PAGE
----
Olympic style racemakers off to a good start

racemakerFor gamesmakers read racemakers. Great British Racing has taken note of the huge beneficial impact the army of volunteers had at last year’s Olympic Games and recruited its own team to share their passion for racing at this season’s Qipco British Champions’ Series racedays.

Nine volunteers were on hand at Newmarket for the Guineas meeting, where their work met with an enthusiastic response all round. Brian Simpson, a Newmarket newbie racegoer said, “I’m impressed. They are really helpful and friendly and, as I’ve never been here before, they made me feel at home.”

A similar number will be on hand at York on Friday and Newbury on Saturday to advise racegoers on three aspects of racing. The three roles are:

Paddock Guide –telling people what to look out for as the horses parade, and explaining what happens in the paddock and the winners’ enclosure.

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Betting Guide – explaining how betting works on the racecourse, whether in the ring or the Tote, describing the different types of bet and some of the slang descriptions of prices.

Tour Guide – providing behind the scenes tour of the racecourse, explaining about the pre-parade and parade ring, the weighing room, betting ring and viewing points. Tour guides also talk about the history of the racecourse and some of its notable races and personalities.

Rod Street, chief executive of GBR reckons that the response to the scheme from potential racemakers shows that there is a wealth of knowledge amongst racegoers and a desire to share it with others. He said, “We are delighted with the response. All the recruiting has been done through social media (that explains why I didn’t spot it) – our website, Twitter and Facebook – so there has been no advertising for it. It has been oversubscribed and, while we had nine racemakers at Newmarket, there will be more later in the season.”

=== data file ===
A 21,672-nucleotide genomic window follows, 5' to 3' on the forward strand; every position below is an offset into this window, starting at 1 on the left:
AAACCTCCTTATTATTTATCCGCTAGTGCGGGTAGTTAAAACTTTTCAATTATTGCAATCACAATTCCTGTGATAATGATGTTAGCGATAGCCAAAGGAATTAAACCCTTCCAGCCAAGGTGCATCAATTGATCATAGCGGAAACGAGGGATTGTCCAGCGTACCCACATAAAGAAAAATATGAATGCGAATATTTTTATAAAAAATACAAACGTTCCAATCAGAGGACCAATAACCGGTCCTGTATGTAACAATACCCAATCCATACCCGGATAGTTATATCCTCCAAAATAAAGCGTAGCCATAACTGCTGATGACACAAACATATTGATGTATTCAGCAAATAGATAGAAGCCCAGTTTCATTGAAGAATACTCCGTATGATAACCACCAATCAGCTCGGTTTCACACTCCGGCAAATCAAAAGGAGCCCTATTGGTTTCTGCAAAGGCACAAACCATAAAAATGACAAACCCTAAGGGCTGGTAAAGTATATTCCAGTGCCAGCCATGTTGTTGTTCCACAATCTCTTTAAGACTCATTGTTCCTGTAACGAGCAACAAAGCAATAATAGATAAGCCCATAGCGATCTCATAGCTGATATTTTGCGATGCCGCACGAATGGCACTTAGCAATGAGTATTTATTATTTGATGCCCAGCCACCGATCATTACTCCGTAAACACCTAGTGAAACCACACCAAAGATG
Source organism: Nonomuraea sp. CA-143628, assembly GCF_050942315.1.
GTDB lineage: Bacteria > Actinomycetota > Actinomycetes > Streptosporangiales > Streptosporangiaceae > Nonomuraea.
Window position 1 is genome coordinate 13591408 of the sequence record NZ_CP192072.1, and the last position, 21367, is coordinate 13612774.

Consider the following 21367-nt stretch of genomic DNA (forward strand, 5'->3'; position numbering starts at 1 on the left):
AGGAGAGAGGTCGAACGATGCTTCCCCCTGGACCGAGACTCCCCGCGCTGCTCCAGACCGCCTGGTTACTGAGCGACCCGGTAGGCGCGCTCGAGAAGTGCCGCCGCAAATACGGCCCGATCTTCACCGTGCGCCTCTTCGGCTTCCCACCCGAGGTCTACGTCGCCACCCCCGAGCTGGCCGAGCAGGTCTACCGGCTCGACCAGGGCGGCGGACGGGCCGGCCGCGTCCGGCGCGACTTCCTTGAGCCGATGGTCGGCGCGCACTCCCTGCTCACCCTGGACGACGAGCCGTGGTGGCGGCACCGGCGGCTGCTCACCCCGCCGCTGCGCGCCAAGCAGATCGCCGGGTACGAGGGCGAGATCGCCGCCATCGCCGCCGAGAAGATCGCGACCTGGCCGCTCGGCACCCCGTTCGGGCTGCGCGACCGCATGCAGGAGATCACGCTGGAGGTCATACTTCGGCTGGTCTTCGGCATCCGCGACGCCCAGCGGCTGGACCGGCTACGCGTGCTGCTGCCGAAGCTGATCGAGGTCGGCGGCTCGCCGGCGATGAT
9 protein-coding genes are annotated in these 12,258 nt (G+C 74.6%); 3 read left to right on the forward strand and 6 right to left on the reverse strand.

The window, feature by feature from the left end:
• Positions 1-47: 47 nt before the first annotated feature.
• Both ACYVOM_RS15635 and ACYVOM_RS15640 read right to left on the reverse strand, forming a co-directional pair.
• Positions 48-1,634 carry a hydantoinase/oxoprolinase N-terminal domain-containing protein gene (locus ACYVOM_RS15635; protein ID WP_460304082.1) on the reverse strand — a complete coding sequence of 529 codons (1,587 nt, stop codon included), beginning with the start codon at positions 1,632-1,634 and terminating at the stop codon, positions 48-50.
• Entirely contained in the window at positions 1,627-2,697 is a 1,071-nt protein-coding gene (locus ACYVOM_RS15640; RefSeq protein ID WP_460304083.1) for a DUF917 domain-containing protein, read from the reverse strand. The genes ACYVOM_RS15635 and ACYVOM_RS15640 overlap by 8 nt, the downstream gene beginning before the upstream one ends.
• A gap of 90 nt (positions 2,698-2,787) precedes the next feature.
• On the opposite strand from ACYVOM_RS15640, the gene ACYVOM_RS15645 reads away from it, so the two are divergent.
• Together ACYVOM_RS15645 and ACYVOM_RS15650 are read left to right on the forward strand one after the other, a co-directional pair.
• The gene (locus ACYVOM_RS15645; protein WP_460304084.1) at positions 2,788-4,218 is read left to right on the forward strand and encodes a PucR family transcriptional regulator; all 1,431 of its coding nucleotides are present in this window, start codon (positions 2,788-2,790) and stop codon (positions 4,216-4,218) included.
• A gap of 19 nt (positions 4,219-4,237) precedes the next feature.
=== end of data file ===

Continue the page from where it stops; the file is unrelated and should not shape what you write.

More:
Is there anything in this for the volunteers, apart from the opportunity to share their knowledge? Jo Lambert, widow of trainer Mick, was surely jesting when she said, “I liked the look of the jacket.” Yes, there is the uniform of a bright blue fleece jacket, but there’s also the attraction of free entry to the meeting for which they volunteer and to another Champions Series Raceday in the remainder of the year.

Another volunteer, owner and breeder Don Clark, outlined the reaction he had from people. He said, “The response from people has been great. I’ve been talking to people for ten minutes and most have been first time racegoers. I’ve taken small groups to the paddock and gave them the one-two in the Palace Stakes. Overall it has been very positive, and although I got a couple of replies along the lines of ‘we’re only here for the drinking’, it’s a great initiative.”

I think it’s a great idea to have knowledgeable racing fans sharing their enthusiasm about the sport. As GBR says to them, “you’re the experts and the racegoers the novices”. If people come and learn more about racing and really enjoy themselves, they’ll come again.

What do you think of the idea? Did any of you volunteer?

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